418 Route 58. RAVENWA. ausl Quarters.
the palace of Theodoric, and twenly-aix aainta wiíh wreatha approaching
Chriat enthroned between angela (a group which has also been freely
restored). These last moaaica betray a tendency to the ahowy style of the
later period, but the 16 single figures of the teachers of the church above
them, between the windows, are executed in a more independent and
pleaaing manner. Above the windowa, on the upper part of the wall, on
each side, are thirleen interesting compositions from the New Testamenl.
On the left, the sayings and miracles of Christ (without a beard); on the
right, the history of the Passion from the Last Supper to the Resurrection
(Christ with a beard). The omission of the Crucifixión itself points to
the origin of theae moaaica al an early period when represeníalions of the
kind were abhorred. — The last chapel (Cappella delle Reliquie) on the
left, in which íhe marble lining of the walls still remains, containa an
ancient marble episcopal throne, perforated marble screens which belonged
to the ambo of the nave, and on the wall a portrail of Justinian in mosaic,
badly restored in 1863. At the altar are four porphyry columns from the
At the córner of the Via Alberoni, a few paces to the S. of
S. Apollinare Nuovo, some remains of the Palace of Theodoric
(Pl. 39; E, 5) are still extant, unless indeed, as is perhaps more
probable, these date from an addition erected as barracks in the
time of the exarchs.
The remains include a narrow facade with round-arched blind arcades
and with a central niche (exedra) in the upper story (disengaged in 1898
and at the same time freely restored), a colonnade in two stories, the
bases of two round towers, etc. (key kepl by the sacristán of S. Apollinare;
fee 30-60 c). — The palace was plundered by Belisariua in 539, and in
784 ita íreasurea of art and most of its columna were removed to Aix-la-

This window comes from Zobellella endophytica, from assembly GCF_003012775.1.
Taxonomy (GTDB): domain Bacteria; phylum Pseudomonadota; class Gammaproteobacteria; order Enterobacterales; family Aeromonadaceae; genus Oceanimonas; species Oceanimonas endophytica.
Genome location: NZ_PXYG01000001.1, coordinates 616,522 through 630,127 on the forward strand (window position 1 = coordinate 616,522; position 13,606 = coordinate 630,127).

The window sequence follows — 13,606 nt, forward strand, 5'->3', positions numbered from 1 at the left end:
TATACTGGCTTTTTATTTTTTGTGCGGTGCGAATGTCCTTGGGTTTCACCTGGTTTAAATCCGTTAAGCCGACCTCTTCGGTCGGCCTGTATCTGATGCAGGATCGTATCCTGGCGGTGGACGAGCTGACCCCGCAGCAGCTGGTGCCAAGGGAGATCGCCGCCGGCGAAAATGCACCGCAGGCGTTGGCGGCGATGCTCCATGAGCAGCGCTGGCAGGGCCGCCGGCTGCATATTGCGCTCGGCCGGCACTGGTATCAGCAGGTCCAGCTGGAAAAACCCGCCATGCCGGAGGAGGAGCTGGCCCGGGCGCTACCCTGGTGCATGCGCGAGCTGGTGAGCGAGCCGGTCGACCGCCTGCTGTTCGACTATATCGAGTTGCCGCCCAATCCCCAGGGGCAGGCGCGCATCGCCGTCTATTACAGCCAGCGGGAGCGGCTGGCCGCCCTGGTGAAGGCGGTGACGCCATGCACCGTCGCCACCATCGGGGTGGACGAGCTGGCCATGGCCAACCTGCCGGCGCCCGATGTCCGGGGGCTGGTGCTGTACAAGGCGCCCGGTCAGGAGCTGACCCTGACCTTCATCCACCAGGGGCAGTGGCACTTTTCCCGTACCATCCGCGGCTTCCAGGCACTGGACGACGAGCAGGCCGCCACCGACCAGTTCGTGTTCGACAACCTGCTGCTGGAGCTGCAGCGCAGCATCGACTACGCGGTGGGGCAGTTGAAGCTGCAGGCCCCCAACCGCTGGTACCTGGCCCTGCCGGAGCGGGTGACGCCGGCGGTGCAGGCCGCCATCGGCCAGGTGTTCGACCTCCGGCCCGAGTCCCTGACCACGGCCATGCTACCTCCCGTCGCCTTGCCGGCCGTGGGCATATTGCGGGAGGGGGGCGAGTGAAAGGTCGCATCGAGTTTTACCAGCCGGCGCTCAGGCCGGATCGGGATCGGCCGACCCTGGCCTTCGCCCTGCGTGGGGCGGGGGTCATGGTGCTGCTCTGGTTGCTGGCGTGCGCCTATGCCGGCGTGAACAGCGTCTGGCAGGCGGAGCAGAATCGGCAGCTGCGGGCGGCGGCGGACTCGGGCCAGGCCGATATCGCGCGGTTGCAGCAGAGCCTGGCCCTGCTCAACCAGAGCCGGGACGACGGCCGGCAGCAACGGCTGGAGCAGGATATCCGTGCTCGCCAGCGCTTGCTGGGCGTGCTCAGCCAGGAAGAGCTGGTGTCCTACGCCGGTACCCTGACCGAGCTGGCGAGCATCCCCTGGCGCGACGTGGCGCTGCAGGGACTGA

Chapelle by Charlemagne. The palace and its gardens extended E. to the
Viale Pallavicino, and down to 1098 the sea adjoined it at the back. The
massive principal tower was standing until 1295.
Still farther to the S. is Santa Maria in Porto (Pl. F, 6), erected
in 1553 et seq. from the remnants of San Lorenzo in Caesarea (p. 410),
and embellished with ornamentations from Santa Maria in Porto
Fuori (p. 419); it was restored in 1895-96. The facade dates from
1784. The church consists of nave and aisles with transept and an
octagonal dome, the roof borne by columns and pillars placed alter-
nately. The choir contains an ancient vase in porphyry. In the N.
transept is a Byzantine marble relief of the Virgin (lOth cent. ?).
— The adjacent Monastery, now a barrack, has fine Renaissance
cloisters and a handsome loggia of 1508-14, the latter restored in
1903-4. — In the Ippodromo, behind the church, a fragment of the
town-wall (6th cent.) is preserved.
About i/2 M. to the E. of the Porta Serrata (Pl. D, E, 1; p. 417),
beyond the railway, is the *Mausoleum of Theodoric the Great
(Pl. G, 1), or Sonta Maria della Rotonda, as it was called after the
remains of the heretic were scattered and the church became an
orthodox Catholic place of worship. In the middle ages it was the
church of the adjoining Benedictine monastery and the Pantheon
of Ravenna, but it was disengaged again from the surrounding build¬
ings in 1719. Probably erected by Theodoric himself (about 520),
it is a two-storied structure of decagonal shape in the style of the
ancient Román tombs, and the flat dome, 36 ft. in diameter, consists